here, where you can also listen to the speech from the Presiding Bishop of the Episcopal Church of the USA (pictured, rather distantly, with my phone), and you can pick up more personal takes on blogs like Kenny's. I didn't take my laptop - too heavy, too uncomfortable to sit in the pews at the side where the bloggers lurk, and to be honest, too tempting to sit surfing in moments of tedium.
And there were such moments. It is my contention that no-one aspiring to address a hall full of people should be allowed to be boring, no matter what they're talking about. Balance-sheets, maybe - but there are interesting nuggets hidden away in there, like the average giving of each communicant in the church (quite shockingly low), or the discrepancy between numbers on rolls and actual bums on seats on the Sunday next before Advent. But I'm pushing a point here. I know there has to be a business-like approach to pensions and quota and all the stuff I find personally so daunting. However, we are all sent the papers in ample time to read them from cover to cover - and yes, we can all read. So why, in the name of charity, do speakers insist on putting up Powerpoint slides and then reading them out aloud? Or explaining maps that we're quite capable of interpreting?
And another thing. When is everyone going to realise that if they're going to read every word of an address, verbatim, from the paper in front of them, they will have to work hard to produce a paper in the register of speech? It is soul-destroying to sit, on an aching posterior, with a sore back and restless feet, listening to a monotone voice reading a written report which the speaker shows no signs of having mastered sufficiently to interpret in any way. Surely if someone has worked with a committee and laboured over its report, they can then set aside the written document and speak about the highlights?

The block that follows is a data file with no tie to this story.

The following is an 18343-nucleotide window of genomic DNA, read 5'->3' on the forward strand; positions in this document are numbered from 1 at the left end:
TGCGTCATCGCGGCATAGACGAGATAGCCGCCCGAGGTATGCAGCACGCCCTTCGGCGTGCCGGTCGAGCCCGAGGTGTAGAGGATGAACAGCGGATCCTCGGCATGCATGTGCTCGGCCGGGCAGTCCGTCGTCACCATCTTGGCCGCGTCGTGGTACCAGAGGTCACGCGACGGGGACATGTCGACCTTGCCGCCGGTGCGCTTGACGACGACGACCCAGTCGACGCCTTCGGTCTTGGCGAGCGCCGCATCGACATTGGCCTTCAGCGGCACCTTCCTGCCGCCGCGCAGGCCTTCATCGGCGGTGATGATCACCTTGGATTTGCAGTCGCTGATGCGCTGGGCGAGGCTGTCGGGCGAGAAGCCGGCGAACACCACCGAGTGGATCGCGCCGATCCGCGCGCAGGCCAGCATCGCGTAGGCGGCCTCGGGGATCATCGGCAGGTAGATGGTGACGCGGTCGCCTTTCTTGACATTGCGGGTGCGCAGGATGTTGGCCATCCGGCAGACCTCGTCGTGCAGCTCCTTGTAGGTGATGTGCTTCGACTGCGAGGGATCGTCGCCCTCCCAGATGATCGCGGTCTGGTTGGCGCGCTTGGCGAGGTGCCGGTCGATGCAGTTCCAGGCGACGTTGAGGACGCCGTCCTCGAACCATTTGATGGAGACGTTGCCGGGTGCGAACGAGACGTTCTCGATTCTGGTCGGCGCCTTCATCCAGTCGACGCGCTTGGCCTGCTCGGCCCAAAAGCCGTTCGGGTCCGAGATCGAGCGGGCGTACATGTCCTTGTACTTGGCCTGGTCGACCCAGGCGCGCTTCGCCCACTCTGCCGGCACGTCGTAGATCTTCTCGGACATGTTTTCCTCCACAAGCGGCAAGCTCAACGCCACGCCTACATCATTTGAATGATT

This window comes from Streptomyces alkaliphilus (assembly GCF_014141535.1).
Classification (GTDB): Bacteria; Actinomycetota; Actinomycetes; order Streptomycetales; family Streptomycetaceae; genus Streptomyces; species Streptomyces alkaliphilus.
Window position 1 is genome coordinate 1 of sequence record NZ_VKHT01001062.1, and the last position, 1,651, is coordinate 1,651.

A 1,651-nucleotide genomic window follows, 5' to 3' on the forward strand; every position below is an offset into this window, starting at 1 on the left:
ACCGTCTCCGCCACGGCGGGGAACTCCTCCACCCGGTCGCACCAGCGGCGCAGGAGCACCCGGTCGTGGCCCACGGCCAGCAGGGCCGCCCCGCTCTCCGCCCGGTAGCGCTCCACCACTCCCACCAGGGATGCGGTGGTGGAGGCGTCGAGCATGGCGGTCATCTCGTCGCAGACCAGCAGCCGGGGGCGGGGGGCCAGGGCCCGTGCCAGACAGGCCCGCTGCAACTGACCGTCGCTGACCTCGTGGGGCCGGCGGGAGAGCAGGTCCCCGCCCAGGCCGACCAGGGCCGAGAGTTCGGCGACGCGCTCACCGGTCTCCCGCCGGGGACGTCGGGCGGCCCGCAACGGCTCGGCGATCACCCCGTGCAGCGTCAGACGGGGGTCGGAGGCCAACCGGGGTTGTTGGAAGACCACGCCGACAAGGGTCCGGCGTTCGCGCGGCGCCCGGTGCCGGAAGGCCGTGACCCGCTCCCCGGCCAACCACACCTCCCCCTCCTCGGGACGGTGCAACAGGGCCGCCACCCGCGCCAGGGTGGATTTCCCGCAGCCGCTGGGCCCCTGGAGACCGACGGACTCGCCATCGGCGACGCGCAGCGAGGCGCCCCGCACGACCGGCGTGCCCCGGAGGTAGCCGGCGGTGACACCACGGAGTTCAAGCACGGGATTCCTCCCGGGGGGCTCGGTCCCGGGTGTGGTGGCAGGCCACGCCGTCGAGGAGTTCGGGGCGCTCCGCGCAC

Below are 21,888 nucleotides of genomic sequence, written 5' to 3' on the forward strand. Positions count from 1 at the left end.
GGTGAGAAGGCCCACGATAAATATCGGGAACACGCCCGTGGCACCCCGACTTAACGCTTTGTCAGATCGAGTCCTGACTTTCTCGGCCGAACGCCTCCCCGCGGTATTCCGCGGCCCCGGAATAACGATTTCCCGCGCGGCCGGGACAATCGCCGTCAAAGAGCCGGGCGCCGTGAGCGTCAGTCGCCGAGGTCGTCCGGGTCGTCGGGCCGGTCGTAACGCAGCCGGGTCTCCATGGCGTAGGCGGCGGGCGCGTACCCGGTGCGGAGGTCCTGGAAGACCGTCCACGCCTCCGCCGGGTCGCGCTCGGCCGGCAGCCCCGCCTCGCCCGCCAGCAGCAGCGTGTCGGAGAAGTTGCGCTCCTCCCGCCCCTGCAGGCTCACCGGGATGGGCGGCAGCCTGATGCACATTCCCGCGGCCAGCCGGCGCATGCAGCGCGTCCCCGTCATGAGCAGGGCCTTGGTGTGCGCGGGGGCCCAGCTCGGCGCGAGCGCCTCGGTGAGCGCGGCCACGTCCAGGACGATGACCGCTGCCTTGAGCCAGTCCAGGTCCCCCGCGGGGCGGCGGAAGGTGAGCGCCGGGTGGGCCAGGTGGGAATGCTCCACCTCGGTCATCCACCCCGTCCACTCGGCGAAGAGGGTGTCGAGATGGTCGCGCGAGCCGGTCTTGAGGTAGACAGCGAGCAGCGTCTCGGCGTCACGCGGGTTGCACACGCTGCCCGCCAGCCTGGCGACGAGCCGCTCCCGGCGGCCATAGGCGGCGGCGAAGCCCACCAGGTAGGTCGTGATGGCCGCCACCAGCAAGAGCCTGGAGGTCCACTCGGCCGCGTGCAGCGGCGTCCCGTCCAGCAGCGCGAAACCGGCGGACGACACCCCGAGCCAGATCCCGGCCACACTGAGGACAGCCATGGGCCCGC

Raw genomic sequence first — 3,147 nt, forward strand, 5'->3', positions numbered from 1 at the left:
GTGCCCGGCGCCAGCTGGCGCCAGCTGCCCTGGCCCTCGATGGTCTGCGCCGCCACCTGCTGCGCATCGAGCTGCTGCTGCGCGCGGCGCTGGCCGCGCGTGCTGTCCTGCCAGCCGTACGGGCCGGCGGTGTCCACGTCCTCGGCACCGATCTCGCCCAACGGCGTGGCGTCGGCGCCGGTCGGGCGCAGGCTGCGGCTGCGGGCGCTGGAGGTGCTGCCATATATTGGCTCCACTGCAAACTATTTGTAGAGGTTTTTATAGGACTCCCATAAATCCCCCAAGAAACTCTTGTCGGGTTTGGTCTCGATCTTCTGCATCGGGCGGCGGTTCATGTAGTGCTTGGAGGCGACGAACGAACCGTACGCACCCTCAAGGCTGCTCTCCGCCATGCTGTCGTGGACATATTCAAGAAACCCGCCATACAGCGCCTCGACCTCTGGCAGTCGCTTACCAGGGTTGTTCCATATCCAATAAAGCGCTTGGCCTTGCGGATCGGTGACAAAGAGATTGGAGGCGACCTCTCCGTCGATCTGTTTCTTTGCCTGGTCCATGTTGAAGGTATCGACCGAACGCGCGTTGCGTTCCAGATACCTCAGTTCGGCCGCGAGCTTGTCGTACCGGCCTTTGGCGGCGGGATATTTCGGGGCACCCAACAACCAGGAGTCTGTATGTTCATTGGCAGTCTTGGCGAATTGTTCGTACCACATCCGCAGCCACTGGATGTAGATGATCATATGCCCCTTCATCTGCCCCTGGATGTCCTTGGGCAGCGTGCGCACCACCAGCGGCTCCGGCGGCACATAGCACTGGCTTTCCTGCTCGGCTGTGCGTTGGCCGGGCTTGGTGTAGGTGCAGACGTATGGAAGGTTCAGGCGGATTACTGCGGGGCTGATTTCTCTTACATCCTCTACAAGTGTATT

I'd like to suggest a self-check for speakers: Are you enjoying yourself? Are you gripped by the thing you're saying, right now? Are you communicating that passion? No? Then think again. Try another tack. For if you're bored, or unable to convey the sense of that convoluted sentence without hesitating, what chance do your listeners have? In fact, what chance is there that they're still awake?
Of course there were great moments, witty speeches, ad-libbing and hilarity. But apart from the social aspect of Synod, I regard attendance at it as a kind of penance. And that's a shame.
On a brighter note, this morning I returned to the worship of my own wee church. Last week I worshipped with a bevy of bishops, a clutch of clergy, several dozens of delegates. The organ was loud and the singing confident. The liturgy was at times involving (though at times the reverse). But nothing happened. Not for me, anyway. This morning there was no priest - he was in Rothesay - and there was a congregation of about 15. The singing was gentle (but in tune!) and the organ is a computer (but in the hands of a fine musician). We received communion from the Reserved Sacrament.
But the magic was there, there in a way that reminded me of why I hadn't headed for the hills. Whew!